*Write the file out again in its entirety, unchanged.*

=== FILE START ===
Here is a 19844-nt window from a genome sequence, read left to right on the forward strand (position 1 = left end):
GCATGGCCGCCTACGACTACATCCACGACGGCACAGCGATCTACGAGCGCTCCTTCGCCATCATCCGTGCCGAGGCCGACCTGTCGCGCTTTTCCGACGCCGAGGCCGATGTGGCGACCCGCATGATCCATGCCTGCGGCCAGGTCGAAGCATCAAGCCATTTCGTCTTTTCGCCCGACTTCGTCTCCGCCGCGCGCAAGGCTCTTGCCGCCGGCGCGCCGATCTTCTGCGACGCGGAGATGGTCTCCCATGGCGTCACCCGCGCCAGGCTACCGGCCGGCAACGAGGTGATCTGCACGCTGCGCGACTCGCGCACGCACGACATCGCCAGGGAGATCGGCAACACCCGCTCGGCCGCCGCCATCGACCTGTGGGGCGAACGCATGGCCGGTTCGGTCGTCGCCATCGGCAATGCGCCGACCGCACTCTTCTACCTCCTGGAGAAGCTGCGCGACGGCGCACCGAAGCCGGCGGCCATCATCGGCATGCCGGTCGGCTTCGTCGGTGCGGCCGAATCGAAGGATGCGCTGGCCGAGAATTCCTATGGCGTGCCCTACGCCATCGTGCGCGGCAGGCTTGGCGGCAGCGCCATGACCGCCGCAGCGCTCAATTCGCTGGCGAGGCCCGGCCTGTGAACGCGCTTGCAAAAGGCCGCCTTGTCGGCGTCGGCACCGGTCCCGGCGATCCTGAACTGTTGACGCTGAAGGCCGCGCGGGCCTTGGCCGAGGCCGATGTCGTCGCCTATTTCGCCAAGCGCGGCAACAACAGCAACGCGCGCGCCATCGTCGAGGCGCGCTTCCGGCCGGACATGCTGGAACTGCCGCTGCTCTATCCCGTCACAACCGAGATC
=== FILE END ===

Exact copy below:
Here is a 19844-nt window from a genome sequence, read left to right on the forward strand (position 1 = left end):
GCATGGCCGCCTACGACTACATCCACGACGGCACAGCGATCTACGAGCGCTCCTTCGCCATCATCCGTGCCGAGGCCGACCTGTCGCGCTTTTCCGACGCCGAGGCCGATGTGGCGACCCGCATGATCCATGCCTGCGGCCAGGTCGAAGCATCAAGCCATTTCGTCTTTTCGCCCGACTTCGTCTCCGCCGCGCGCAAGGCTCTTGCCGCCGGCGCGCCGATCTTCTGCGACGCGGAGATGGTCTCCCATGGCGTCACCCGCGCCAGGCTACCGGCCGGCAACGAGGTGATCTGCACGCTGCGCGACTCGCGCACGCACGACATCGCCAGGGAGATCGGCAACACCCGCTCGGCCGCCGCCATCGACCTGTGGGGCGAACGCATGGCCGGTTCGGTCGTCGCCATCGGCAATGCGCCGACCGCACTCTTCTACCTCCTGGAGAAGCTGCGCGACGGCGCACCGAAGCCGGCGGCCATCATCGGCATGCCGGTCGGCTTCGTCGGTGCGGCCGAATCGAAGGATGCGCTGGCCGAGAATTCCTATGGCGTGCCCTACGCCATCGTGCGCGGCAGGCTTGGCGGCAGCGCCATGACCGCCGCAGCGCTCAATTCGCTGGCGAGGCCCGGCCTGTGAACGCGCTTGCAAAAGGCCGCCTTGTCGGCGTCGGCACCGGTCCCGGCGATCCTGAACTGTTGACGCTGAAGGCCGCGCGGGCCTTGGCCGAGGCCGATGTCGTCGCCTATTTCGCCAAGCGCGGCAACAACAGCAACGCGCGCGCCATCGTCGAGGCGCGCTTCCGGCCGGACATGCTGGAACTGCCGCTGCTCTATCCCGTCACAACCGAGATC